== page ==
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Business interests slipping funds into AD 5 race

Used car salesmen, strip clubs, big money self-financing, the healthcare debate, gay marriage and burning buildings — the race in the 5th Assembly District has it all.

The highly-contested district also offers a lesson in some of the many ways money can seep into an election, sometimes without appearing on campaign ledgers.

There are several viable candidates hoping to replace Assemblyman Roger Niello, R-Sacramento, when he terms out at the end of this year. Each one of them is closely identified with one or two particular industries.

For instance, Dr. Richard Pan, a pediatrician at UC Davis Children’s Hospital and a Democratic candidate for the seat, appeared in at least two questionnaires mailed out by the powerful California Medical Association. In each, a large photo of Pan takes up all or most of one page of the questionnaire; one prominently shows Pan’s left hand, with a wedding ring on his finger. In each case, there is a fairly generic quote: “Your health care is our top priority” or “California physicians want to hear from you.”

People receiving the mailing were invited to participate in a 26-question survey about their own health care coverage and their feelings on the healthcare reform debate. But there is no question that mailers also raised Pan’s name ID.

Andrew Lamar, a spokesman for the CMA, said that there were five separate mailings sent out statewide that especially targeted urban areas like Los Angeles and San Francisco. He would not say how much the CMA spent on them.

“I’m sure that many went out to the 5th district, but mailings went to every part of the state,” Lamar said. Lamar added, “He’s been a physician leader for the CMA for awhile.”

He pointed out that Pan served on the group’s legislative committee last year, testifying at numerous hearings and serving as “our point person” on legislation. A large proportion of the quarter-million dollars Pan has raised has come from medical concerns. This includes $7,800 from the CMA’s Small Contributor Committee, as well as large donations from the California Nurses Association, the California Dental PAC, the California Dermatology Society PAC, and other groups.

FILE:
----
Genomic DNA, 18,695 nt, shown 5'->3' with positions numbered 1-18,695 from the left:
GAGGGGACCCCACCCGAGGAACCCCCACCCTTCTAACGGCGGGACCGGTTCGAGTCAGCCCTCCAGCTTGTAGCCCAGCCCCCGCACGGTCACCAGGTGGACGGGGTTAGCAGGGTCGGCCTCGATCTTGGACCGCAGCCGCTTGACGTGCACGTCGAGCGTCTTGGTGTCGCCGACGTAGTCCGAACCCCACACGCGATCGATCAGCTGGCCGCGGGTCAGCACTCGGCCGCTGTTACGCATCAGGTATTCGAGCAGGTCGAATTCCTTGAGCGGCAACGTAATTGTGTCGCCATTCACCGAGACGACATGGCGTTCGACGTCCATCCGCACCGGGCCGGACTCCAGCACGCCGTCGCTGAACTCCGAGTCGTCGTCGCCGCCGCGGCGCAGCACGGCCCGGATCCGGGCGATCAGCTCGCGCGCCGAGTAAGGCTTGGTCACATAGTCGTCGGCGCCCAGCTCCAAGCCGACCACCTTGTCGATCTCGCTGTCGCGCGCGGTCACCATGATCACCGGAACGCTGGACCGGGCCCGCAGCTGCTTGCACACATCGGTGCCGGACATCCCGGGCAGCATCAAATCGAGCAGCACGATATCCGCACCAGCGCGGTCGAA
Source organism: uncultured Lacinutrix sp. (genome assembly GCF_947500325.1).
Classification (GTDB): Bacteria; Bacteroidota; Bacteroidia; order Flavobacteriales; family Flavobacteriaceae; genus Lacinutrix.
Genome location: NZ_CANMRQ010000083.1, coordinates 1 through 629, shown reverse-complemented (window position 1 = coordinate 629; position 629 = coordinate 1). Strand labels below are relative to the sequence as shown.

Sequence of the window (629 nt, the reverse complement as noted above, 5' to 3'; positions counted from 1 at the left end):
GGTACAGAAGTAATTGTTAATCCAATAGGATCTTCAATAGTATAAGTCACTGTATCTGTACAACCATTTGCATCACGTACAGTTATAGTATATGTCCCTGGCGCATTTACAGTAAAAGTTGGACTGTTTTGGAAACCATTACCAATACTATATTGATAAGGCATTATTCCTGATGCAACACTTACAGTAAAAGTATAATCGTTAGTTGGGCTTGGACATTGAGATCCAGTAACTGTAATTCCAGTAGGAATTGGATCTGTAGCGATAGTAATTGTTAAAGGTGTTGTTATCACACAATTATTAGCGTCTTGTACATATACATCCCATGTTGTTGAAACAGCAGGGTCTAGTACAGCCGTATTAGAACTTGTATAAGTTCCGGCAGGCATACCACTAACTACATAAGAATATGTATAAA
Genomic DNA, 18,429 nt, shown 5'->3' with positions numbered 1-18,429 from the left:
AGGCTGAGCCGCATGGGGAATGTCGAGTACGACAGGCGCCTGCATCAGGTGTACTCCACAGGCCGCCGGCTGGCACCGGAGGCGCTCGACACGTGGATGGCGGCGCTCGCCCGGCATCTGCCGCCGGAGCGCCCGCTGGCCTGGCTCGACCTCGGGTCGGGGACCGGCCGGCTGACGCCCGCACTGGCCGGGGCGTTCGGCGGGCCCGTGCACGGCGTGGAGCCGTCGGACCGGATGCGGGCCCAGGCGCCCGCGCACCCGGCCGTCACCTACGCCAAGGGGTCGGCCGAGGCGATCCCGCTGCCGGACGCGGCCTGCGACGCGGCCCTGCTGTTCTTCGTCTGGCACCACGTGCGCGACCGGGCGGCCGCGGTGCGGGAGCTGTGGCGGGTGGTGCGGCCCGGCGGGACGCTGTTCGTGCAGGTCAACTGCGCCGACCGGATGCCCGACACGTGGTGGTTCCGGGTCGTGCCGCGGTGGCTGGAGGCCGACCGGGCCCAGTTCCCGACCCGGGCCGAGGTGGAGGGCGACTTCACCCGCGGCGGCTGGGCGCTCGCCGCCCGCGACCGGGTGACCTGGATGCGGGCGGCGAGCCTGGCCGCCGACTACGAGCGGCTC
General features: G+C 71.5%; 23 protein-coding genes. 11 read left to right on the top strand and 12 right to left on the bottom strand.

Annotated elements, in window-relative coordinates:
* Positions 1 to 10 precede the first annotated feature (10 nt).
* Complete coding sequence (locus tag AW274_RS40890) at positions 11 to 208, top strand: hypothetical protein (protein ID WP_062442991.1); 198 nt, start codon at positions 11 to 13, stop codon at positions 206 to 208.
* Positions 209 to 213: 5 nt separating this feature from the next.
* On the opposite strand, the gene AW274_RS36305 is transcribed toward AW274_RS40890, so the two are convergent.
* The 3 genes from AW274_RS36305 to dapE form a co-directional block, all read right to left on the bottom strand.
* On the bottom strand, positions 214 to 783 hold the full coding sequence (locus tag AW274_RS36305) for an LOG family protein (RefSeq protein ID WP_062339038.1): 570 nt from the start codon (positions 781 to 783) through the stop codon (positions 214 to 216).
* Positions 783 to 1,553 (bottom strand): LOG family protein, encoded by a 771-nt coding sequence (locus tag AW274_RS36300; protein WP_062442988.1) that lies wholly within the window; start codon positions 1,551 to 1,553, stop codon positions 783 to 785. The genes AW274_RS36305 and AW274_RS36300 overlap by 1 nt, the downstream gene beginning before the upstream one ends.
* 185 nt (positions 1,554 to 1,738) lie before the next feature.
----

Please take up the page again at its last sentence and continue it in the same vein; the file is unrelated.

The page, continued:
If Pan is the doctor’s candidate, rival contender Larry Miles is associated with a less-trusted group — used car dealers.

But he bristles at the notion — which he said Pan’s people appear to be trying to spread — that he is the dealers’ candidate. He notes that he’s gotten far less money from these dealers than Pan has from doctors.

“It’s absolutely clear he’s the CMA candidate,” Miles said. “Which is fine, they’re entitled to spend their money any way they want to. He has almost no [financial] support from the district.”

Miles has touted himself as the homegrown candidate. He’s lived in the district for two decades, and was a two-term board president of the San Juan Unified School District. Miles also has a wide range of endorsements, from the California Federation of Teachers to the Sacramento Hispanic Chamber of Commerce.

But it remains clear that much of his financial support does come from car dealers. An attorney, he has served as general counsel for the Cal Worthington Auto Group for eight years. Worthington, long known as the king of used car dealers in the Los Angeles area, has given his campaign $7,800. Other auto interests, including family members and employees of Worthington, have put in about $60,000 more.

Miles had kinder words for a third contender on the Democratic side — Matt Gray, a lobbyist known for representing the adult entertainment industry through his firm, Capital Alliance.
“Matt’s very forthright,” Miles said.

Gray has taken in over $40,000 from various adult entertainment clubs. Gray’s lobbying practice also includes several technology companies, including CTC Data and Quantum Energy Systems.

These tech companies have yet to put large amounts into his campaign. However, a pair of independent expenditure committees were registered with the Secretary of State’s office last year that a source says may put in money behind Gray. Americans for Diversity and Californians for Green Energy share the same treasurer, principal and Dallas area phone number. These people did not return calls as of press time.

Gray also made the news this week for something else. On Friday evening, on his way to buy dog food, he saw a house fire on Watt Ave. He and a neighbor entered the house, and Gray pulled out an unconscious 60 year old man. The man was extensively burned and later died of his injuries.
“It was an experience I won’t soon forget,” said Gray.

There is a bit less intrigue on the GOP side, where the top two candidates are Andy Pugno, a campaign consultant known for leading the successful Proposition 8 campaign to repeal same-sex marriage in 2008, and Craig De Luz, a former Robla School Board member and capitol director for Assemblyman Kevin Jeffries, R-Riverside.

But Pugno has amassed a half million dollar war chest — including over $100,000 of his own money – based in part on his track record with the Prop. 8 campaign.


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